Those who hate bigger government can slip on their tinfoil hats now. A congressman from Illinois, Dan Lipinski, has introduced a resolution in the House of Representatives to have the TSA take control of the size of carry-on bags.
Right now, each airline is responsible for screening each passenger's bags to make sure they'll fit and that no one person is taking up more than their fair share of space.
But if Lipinski's notion survives to maturity, the people who handle the security screening will be in charge of measuring your stuff. They'll have a one-size-fits-all set of standardized maximum numbers to which your bag must conform.
Presumably, the size screening would take place at the same checkpoint where we go through metal detectors, and if your bag doesn't fit, you'll have to turn around and return to the check-in counter to pay a checked baggage fee.Crowded overhead space is a problem, but is it a federal issue? Passengers are trying to lug big stuff onto planes. There's no doubt of that. The airlines have virtually ensured the perpetuation of such monkey business by charging customers to check stuff. But let's not confuse the need for better self-control and more careful screening with a call to implement a new structure within a government agency.
Aside from the issue of bloating bureaucracy, and apart from the probability that measuring suitcases will detract from the TSA's primary mandate of not allowing me to get blown up, there's also the issue of variable airplane sizes. Some airlines allow their customers more leeway than others because they fly all sorts of planes, and on many flights, they have the overhead bin space to permit larger bags.
If a federally standarized carry-on size is to have any use at all, it would have to suit the smallest major aircraft. If you're flying across the country on a jumbo with plenty of space, why should you have to tote a bag that's no bigger than a briefcase?
International carriers are already pretty good about keeping an eye on what their passengers carry on. Often, the allowance is even smaller than on domestic American flights. So a self-policing system can work if only we put our minds to it.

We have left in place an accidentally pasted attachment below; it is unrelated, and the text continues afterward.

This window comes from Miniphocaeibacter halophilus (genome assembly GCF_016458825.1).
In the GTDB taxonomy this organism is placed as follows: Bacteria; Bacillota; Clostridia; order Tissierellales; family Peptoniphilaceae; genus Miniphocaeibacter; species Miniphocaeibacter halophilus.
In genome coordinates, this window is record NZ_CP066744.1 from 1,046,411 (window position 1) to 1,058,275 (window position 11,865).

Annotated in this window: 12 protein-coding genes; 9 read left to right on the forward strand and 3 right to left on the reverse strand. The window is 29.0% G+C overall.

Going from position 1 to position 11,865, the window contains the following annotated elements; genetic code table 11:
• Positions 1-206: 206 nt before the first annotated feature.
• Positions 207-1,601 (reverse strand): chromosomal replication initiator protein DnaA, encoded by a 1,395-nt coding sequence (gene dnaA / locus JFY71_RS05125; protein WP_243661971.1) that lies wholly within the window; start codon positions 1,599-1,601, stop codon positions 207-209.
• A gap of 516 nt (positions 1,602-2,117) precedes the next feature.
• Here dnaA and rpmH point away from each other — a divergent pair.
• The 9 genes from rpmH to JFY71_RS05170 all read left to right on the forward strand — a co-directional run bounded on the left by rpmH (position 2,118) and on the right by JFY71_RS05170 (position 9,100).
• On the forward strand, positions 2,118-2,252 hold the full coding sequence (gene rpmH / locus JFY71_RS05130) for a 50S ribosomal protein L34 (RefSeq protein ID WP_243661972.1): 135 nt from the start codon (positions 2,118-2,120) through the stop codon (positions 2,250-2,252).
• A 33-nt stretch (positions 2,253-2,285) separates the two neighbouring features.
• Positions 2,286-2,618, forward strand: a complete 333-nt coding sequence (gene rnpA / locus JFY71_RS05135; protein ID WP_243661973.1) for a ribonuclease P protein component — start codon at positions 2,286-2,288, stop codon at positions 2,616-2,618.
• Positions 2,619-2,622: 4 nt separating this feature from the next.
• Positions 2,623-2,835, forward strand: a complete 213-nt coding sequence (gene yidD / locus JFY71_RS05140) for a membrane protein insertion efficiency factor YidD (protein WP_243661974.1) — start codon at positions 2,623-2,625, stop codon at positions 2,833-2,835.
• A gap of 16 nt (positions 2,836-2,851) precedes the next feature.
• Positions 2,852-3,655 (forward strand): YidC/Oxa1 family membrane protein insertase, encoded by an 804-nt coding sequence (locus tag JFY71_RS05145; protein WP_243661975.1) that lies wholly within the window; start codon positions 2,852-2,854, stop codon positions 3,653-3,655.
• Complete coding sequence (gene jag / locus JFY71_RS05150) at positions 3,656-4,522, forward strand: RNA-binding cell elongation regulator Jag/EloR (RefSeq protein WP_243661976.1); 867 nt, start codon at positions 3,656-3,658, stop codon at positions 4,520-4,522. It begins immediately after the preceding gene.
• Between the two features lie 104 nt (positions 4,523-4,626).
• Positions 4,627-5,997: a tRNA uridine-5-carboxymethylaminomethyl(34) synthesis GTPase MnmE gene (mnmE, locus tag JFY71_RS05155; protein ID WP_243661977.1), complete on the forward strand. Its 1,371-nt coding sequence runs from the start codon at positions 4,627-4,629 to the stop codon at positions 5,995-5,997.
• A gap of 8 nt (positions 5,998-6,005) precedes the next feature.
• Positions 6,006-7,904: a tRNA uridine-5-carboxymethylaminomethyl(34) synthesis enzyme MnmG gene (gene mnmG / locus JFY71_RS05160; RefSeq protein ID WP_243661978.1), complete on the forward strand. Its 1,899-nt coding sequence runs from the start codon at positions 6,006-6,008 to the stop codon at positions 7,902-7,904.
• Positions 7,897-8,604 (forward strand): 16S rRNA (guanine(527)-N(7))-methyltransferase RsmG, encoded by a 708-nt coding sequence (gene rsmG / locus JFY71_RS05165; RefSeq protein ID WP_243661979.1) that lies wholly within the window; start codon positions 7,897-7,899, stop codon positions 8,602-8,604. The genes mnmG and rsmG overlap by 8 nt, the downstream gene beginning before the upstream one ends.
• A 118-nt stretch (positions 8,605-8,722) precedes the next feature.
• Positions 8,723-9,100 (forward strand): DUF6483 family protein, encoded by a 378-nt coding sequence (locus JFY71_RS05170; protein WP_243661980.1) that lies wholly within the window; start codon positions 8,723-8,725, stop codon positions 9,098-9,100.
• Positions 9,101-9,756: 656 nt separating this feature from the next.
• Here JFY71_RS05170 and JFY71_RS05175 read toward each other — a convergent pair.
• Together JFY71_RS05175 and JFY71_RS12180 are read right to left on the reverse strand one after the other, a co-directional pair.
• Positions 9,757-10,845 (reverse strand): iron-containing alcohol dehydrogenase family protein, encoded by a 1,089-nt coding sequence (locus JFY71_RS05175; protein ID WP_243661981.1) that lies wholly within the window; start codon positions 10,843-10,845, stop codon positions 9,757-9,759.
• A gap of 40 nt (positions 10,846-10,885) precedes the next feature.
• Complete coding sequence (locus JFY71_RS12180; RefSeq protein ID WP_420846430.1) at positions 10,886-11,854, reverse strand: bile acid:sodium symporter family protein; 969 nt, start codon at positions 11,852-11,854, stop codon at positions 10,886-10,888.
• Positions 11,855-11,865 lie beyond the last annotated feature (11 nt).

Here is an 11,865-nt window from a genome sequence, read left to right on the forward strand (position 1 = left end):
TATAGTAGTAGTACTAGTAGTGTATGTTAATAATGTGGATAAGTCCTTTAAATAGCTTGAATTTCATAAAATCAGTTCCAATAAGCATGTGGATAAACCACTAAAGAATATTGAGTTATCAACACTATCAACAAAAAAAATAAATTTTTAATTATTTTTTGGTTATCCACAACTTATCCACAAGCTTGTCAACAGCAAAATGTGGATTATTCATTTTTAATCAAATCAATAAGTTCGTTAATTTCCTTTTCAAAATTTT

I'm scratching my head over why we need to put this in the federal lawbooks at all. It seems like Lipinski is trying to kill a housefly with a cannon. The minor annoyances that exist could be easily solved by having the airlines do better at policing passengers as they board. After all, the airlines are the ones that have a profit motive to do so -- if a person can't stick to their allotted space, they have to pay to check something.
On a Delta flight two days ago, the desk clerk sent the woman in front of me out of the line to "combine down" from three bags to two. The passenger, who knew she was trying to get away with something, wordlessly complied. And despite the last-minute switcheroo, the flight still left the gate early.
Over at Budget Travel, commenters are weighing in on the new proposal. A guy named Pete has one of the simplest solutions, and the cleanest: "How about a sample overhead bin at check in," he says. "If you can not get your carry on in the bin by yourself and in one try it goes in checked baggage."
An elegant solution. A few years ago, the big theme parks started putting sample vehicles in front of the rides so that "guests of a certain size" (Universal's wording) know in advance if they're going to fit. Do the same for "bags of a certain size" at each carrier's ticket desk.
There are lots of grounded planes at the moment that can lend their bins to the effort. And then we can let Washington get back to the serious quality-of-life stuff, such as why 45.7 million Americans have no health coverage.
Until then, Lipinksi, you can take your big carry-on and stuff it.
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